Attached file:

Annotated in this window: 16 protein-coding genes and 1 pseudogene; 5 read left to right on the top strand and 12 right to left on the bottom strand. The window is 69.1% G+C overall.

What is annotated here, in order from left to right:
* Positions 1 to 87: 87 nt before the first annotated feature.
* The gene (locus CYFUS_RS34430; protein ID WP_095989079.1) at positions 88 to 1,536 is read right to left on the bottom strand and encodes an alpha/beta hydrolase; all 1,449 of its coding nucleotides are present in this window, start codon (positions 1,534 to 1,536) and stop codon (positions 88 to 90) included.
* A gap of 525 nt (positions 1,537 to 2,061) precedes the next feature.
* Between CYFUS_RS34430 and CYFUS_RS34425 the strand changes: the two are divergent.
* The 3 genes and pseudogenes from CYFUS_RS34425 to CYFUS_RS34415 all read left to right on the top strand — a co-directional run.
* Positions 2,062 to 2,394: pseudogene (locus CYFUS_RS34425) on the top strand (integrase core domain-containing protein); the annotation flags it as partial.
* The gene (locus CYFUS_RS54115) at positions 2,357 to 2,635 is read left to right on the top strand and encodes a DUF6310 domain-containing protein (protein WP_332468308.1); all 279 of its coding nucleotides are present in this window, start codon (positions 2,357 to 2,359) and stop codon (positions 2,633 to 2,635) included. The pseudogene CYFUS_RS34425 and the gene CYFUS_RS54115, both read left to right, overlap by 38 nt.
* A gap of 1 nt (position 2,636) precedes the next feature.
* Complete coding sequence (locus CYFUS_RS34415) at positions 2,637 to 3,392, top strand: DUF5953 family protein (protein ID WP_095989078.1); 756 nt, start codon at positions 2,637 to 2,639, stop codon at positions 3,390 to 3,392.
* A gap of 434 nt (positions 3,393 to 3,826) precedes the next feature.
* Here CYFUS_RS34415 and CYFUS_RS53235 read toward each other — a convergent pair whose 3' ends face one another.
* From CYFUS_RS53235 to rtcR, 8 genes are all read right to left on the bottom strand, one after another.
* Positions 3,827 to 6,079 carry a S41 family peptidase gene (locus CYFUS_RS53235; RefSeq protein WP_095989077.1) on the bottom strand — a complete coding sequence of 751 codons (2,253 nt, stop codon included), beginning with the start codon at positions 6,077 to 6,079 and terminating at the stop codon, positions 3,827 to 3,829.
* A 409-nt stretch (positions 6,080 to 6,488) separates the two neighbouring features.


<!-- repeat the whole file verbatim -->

Annotated in this window: 16 protein-coding genes and 1 pseudogene; 5 read left to right on the top strand and 12 right to left on the bottom strand. The window is 69.1% G+C overall.

What is annotated here, in order from left to right:
* Positions 1 to 87: 87 nt before the first annotated feature.
* The gene (locus CYFUS_RS34430; protein ID WP_095989079.1) at positions 88 to 1,536 is read right to left on the bottom strand and encodes an alpha/beta hydrolase; all 1,449 of its coding nucleotides are present in this window, start codon (positions 1,534 to 1,536) and stop codon (positions 88 to 90) included.
* A gap of 525 nt (positions 1,537 to 2,061) precedes the next feature.
* Between CYFUS_RS34430 and CYFUS_RS34425 the strand changes: the two are divergent.
* The 3 genes and pseudogenes from CYFUS_RS34425 to CYFUS_RS34415 all read left to right on the top strand — a co-directional run.
* Positions 2,062 to 2,394: pseudogene (locus CYFUS_RS34425) on the top strand (integrase core domain-containing protein); the annotation flags it as partial.
* The gene (locus CYFUS_RS54115) at positions 2,357 to 2,635 is read left to right on the top strand and encodes a DUF6310 domain-containing protein (protein WP_332468308.1); all 279 of its coding nucleotides are present in this window, start codon (positions 2,357 to 2,359) and stop codon (positions 2,633 to 2,635) included. The pseudogene CYFUS_RS34425 and the gene CYFUS_RS54115, both read left to right, overlap by 38 nt.
* A gap of 1 nt (position 2,636) precedes the next feature.
* Complete coding sequence (locus CYFUS_RS34415) at positions 2,637 to 3,392, top strand: DUF5953 family protein (protein ID WP_095989078.1); 756 nt, start codon at positions 2,637 to 2,639, stop codon at positions 3,390 to 3,392.
* A gap of 434 nt (positions 3,393 to 3,826) precedes the next feature.
* Here CYFUS_RS34415 and CYFUS_RS53235 read toward each other — a convergent pair whose 3' ends face one another.
* From CYFUS_RS53235 to rtcR, 8 genes are all read right to left on the bottom strand, one after another.
* Positions 3,827 to 6,079 carry a S41 family peptidase gene (locus CYFUS_RS53235; RefSeq protein WP_095989077.1) on the bottom strand — a complete coding sequence of 751 codons (2,253 nt, stop codon included), beginning with the start codon at positions 6,077 to 6,079 and terminating at the stop codon, positions 3,827 to 3,829.
* A 409-nt stretch (positions 6,080 to 6,488) separates the two neighbouring features.